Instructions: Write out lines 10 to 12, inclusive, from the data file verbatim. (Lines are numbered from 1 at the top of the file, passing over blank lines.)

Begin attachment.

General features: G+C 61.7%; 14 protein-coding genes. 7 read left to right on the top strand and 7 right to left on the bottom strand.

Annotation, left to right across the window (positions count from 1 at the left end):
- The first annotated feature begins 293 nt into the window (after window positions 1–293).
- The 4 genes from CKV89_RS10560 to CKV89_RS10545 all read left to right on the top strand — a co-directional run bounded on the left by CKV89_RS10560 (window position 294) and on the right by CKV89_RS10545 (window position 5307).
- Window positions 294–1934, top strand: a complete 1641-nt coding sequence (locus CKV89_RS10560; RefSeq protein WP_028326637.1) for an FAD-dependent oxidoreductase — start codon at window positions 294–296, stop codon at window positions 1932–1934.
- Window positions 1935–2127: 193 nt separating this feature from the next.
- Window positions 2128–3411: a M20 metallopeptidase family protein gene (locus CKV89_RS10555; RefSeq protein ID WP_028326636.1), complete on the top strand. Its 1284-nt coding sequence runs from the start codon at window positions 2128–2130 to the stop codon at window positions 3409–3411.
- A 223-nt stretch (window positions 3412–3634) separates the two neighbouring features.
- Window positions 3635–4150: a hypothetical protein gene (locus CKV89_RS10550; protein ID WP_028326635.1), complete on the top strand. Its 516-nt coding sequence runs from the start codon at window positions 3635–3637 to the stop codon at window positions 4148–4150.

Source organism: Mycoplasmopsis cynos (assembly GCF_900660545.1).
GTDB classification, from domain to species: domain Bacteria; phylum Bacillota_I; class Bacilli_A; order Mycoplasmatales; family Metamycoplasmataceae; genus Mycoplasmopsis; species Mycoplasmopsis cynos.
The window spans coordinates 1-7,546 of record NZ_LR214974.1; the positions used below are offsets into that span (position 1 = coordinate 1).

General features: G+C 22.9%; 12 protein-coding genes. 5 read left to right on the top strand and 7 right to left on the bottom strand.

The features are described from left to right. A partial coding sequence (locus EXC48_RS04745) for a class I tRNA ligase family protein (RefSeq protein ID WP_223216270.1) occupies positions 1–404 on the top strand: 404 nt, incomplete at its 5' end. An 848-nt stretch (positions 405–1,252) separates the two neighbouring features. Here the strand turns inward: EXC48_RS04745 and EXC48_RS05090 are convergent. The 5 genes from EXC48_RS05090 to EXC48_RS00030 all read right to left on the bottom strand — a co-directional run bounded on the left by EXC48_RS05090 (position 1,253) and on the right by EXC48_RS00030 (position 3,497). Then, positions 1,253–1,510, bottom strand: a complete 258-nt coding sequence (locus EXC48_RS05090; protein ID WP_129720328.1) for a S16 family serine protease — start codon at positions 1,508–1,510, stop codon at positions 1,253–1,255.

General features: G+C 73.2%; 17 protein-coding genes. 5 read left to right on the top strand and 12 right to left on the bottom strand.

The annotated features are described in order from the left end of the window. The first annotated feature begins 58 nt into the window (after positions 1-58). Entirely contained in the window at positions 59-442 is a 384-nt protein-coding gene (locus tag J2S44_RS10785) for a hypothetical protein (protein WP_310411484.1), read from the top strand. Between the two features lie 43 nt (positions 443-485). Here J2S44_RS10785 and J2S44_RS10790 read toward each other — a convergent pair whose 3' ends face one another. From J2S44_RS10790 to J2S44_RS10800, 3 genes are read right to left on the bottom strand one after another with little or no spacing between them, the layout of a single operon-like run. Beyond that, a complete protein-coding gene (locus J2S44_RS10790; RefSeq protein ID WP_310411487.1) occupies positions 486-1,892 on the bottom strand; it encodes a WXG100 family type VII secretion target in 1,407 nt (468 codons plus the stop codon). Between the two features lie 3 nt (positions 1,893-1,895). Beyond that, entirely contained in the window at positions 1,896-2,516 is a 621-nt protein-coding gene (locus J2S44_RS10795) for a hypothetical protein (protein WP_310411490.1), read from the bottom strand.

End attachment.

Source organism: Mycoplasmopsis cynos (assembly GCF_900660545.1).
GTDB classification, from domain to species: domain Bacteria; phylum Bacillota_I; class Bacilli_A; order Mycoplasmatales; family Metamycoplasmataceae; genus Mycoplasmopsis; species Mycoplasmopsis cynos.
The window spans coordinates 1-7,546 of record NZ_LR214974.1; the positions used below are offsets into that span (position 1 = coordinate 1).